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Author Archives: Max D

I was due to build a proper robot. This tilted wheel robot is a concept I explored back in 2008, one of my first arduino project. It was time to build a new one, so I picked up a few parts and put this thing in 11 hours.

Seems to work quite quite well!

landr, the cloud audio mastering startup, re-invited me to create something for their office expansion party. I have recently added LED mapping to alcFreeliner, combined with some projections and my green+blue laser yielded a satisfying result.

New work in progress.
Modified screens and software.
Maxime Damecour – 2015

With code based on flowfields from Daniel Shiffman’s Nature of Code

New airline compatible kinetic sculpture.

After making hardware and software for lasers to produce live visuals, similar to VJing, I started to play with projectors. I had avoided them due to their cost, which was the reason I started to work with lasers in the first place.

Projectors are very powerful tools, no other device can control light like them. When my laser developments leveled out, I started thinking about working with projectors as a light source. My friend and co-founder of the aziz!Light Crew (a!Lc), Zap, demonstrated a simple processing sketch that did so. There was no turning back, the potential was too great.

I started developing summer 2013 while in residency with in Briant France and haven’t stopped since. After a few radical changes in the architecture, the current version provides a feature full headless tool to interact with just about anything.

Using a mouse cursor the user can interact with wherever the projector’s pixels go. Left click places vertices, right click removes them, and middle click breaks the chain. Groups of vertices can be linked with one or more renderer which apply different effects to the geometry provided.

This software is headless, all of the control is done via mouse and keyboard. This brings the user’s focus away from their computer screen and into the space. A wireless mouse/keyboard system is ideal as the user can move through the space while interacting with it. There is no state saving function, the software is aimed at spontaneous improvisations.

This software is fairly lightweight and can be run on older hardware. Multiple “outdated” laptops can control respective projectors. Using Synergy, it is possible to share mouse and keyboard across a network. Using OSC, all of the instances can be played by live patching with PureData and MIDI controllers. Other tools such as LEDs can also be controlled from the same patch known as the Grand Master Flash (GMF), named after the pioneer DJ who shared a DIY tool creation process.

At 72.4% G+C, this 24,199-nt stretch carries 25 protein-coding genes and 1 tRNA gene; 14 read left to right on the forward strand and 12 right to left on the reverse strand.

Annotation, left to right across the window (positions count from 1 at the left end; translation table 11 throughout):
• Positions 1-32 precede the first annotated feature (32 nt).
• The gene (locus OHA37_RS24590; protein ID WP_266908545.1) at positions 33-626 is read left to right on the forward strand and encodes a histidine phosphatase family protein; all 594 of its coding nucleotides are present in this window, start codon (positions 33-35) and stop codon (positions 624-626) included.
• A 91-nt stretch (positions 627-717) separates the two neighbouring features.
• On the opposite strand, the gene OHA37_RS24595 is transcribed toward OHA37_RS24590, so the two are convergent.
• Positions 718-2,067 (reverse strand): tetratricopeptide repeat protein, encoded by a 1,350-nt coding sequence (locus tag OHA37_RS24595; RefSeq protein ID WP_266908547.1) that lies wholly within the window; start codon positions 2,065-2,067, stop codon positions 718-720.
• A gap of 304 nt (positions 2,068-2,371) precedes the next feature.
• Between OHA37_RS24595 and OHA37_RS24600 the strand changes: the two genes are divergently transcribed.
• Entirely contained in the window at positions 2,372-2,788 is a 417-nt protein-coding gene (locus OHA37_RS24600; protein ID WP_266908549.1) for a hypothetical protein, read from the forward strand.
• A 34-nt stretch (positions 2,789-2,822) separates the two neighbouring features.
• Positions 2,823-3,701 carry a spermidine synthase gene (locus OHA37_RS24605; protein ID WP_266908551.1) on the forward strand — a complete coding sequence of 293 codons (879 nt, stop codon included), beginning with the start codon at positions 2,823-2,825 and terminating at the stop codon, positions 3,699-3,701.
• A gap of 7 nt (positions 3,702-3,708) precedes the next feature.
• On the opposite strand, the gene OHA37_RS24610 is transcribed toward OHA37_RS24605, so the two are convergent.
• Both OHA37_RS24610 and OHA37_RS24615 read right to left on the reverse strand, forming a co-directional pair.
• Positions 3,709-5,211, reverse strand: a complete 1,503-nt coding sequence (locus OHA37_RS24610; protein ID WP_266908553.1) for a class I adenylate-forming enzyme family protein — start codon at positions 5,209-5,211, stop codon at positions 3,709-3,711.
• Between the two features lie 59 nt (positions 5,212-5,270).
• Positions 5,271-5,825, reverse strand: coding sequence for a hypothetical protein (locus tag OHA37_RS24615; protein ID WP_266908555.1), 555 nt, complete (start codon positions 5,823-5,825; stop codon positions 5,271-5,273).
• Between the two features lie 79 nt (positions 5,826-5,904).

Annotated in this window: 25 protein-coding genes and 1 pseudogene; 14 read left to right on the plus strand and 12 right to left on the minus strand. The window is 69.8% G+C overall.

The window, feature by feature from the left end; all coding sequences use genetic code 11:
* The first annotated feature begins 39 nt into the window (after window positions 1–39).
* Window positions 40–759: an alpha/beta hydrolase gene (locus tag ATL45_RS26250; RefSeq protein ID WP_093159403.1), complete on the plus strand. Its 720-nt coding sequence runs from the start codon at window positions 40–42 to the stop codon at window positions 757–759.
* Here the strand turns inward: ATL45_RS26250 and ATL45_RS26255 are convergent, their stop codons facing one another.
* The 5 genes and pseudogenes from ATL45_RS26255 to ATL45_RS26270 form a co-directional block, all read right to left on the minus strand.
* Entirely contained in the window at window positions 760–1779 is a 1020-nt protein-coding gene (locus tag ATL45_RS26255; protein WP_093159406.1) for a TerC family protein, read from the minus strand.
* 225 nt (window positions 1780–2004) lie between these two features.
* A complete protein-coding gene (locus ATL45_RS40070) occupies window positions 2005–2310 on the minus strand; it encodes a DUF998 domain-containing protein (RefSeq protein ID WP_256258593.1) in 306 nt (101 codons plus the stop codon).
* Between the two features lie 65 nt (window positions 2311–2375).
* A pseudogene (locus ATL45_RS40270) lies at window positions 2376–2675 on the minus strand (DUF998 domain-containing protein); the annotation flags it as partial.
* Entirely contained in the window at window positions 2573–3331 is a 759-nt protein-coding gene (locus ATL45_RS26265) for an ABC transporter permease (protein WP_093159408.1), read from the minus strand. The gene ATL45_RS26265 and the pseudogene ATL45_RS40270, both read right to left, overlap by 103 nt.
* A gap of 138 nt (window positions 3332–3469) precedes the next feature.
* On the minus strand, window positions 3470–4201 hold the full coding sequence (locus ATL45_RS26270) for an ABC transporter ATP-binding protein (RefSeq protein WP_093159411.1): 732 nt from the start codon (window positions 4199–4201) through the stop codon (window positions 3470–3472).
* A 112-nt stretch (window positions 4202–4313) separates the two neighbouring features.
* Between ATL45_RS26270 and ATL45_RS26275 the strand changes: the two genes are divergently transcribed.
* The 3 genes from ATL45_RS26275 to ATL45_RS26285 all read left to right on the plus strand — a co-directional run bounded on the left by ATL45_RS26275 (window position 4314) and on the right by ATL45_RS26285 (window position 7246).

I am very excited about a overdue or should I say ripe release. The code has been on github, but with no documentation and unstable developments.
This tool would be great for people who would like to play with projectors. It should be very accessible to youngsters and without requiring expensive hardware. Kind of like the MS-Paint of projection mapping.

For now here is the repo:


Over the past few years I have been working on real-time packet sonification.
Packets are bundles of information our networked devices exchange. All of the Internet you see is delivered to you in little packets from all over the place.
Like a envelope, these packets have to and from addresses. I pass this flow of packets to puredata in order to turn the addresses into sounds. As I access the internet, all of my traffic is audible.

This project was presented at Eastern Bloc for the Fauxlab show, as a live installation which invited people to browse and hear this underlying system.

Here is an audio sample. Reverse DNS lookups are performed and passed to a text to speech system.

Here is a visual representation of similar data.


The NT2 laboratory was celebrating their 10th anniversary and commissioned me to make something.

Since the lab deals with “hypermedia and literature” I proposed interactive text projection mapping. They passed me a eight part lexicon and I came up with archiText.

Inspired from my work on Aziz!LightCrew’s freeLiner ephemeral projection mapping software, archiText explores the intersection of text and architecture.

Two participants can assemble words in literal or visual form, with the help of two wireless computer mice placed on plinths in front of the projection surface.

A first click of the mouse places a starting point. As the participant moves the mouse around, words of appropriate length are displayed. The angle determines which of the lexicons to source words from. Words can only be used once. Right clicking provides a undo action.

At work I needed to modify a boss CS-3 and GE-7 to stay always on. These pedals are part of an instalation and needs to be power plug and play. After a bit of googling I found a true bypass kit with a install guide for Boss pedals.

For the CS-3 remove R20.
For the GE-7 remove R48.